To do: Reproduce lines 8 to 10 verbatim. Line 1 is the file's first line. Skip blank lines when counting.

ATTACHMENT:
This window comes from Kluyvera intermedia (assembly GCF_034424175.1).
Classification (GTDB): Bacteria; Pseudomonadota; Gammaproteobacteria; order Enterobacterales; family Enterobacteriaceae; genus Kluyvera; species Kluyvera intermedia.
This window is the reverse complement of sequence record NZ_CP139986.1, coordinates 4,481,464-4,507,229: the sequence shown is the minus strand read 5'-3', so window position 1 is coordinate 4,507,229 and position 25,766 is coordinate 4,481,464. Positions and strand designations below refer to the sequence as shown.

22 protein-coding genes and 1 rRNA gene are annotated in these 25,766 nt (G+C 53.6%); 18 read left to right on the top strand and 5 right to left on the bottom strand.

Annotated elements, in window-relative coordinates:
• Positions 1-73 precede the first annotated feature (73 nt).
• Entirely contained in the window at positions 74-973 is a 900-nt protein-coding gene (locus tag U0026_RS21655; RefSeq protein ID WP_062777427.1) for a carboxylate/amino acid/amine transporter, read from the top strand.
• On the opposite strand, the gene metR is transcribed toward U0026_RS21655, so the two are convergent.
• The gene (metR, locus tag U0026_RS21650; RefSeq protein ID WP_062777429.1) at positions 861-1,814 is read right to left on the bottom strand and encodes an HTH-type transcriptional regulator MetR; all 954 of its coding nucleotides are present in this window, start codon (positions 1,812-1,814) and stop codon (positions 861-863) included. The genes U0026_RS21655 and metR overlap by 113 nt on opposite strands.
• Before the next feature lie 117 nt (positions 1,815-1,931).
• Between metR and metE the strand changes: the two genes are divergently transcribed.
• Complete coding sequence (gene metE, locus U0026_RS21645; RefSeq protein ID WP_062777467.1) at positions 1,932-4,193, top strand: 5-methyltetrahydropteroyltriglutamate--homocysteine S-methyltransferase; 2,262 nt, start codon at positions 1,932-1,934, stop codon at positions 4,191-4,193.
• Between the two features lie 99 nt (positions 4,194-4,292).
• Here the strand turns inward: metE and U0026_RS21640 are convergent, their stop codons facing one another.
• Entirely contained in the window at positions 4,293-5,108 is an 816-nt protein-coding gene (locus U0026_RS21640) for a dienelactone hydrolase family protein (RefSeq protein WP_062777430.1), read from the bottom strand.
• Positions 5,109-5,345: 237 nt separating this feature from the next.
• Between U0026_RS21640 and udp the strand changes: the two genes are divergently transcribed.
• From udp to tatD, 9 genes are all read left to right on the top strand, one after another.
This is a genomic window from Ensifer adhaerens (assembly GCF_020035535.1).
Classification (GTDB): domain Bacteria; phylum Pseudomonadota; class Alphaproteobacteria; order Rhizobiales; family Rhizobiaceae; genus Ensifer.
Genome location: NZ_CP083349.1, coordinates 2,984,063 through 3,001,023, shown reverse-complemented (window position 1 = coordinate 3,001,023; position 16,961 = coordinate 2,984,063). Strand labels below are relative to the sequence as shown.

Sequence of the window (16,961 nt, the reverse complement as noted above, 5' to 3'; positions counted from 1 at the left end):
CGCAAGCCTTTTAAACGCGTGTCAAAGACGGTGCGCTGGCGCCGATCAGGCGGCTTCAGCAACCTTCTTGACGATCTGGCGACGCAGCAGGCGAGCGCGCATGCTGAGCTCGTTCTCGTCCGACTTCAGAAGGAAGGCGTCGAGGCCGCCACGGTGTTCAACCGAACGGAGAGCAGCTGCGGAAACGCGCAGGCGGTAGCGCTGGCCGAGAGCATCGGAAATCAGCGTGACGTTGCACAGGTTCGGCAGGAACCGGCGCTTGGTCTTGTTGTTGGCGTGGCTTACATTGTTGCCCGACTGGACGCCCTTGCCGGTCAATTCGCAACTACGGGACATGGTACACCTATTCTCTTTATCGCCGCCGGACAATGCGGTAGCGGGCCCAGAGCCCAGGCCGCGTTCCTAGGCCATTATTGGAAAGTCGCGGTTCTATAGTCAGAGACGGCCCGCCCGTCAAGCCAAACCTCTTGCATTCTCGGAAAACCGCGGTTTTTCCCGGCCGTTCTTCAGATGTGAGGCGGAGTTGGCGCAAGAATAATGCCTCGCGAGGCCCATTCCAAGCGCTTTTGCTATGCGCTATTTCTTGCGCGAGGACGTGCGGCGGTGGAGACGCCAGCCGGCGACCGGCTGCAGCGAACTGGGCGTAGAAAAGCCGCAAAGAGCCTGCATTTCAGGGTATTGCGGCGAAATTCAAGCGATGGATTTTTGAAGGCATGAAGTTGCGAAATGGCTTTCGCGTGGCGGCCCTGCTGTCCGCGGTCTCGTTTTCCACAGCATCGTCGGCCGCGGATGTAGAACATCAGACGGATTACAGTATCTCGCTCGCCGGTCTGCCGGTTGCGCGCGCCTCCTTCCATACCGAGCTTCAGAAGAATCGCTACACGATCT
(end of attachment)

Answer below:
• On the opposite strand, the gene metR is transcribed toward U0026_RS21655, so the two are convergent.
• The gene (metR, locus tag U0026_RS21650; RefSeq protein ID WP_062777429.1) at positions 861-1,814 is read right to left on the bottom strand and encodes an HTH-type transcriptional regulator MetR; all 954 of its coding nucleotides are present in this window, start codon (positions 1,812-1,814) and stop codon (positions 861-863) included. The genes U0026_RS21655 and metR overlap by 113 nt on opposite strands.
• Before the next feature lie 117 nt (positions 1,815-1,931).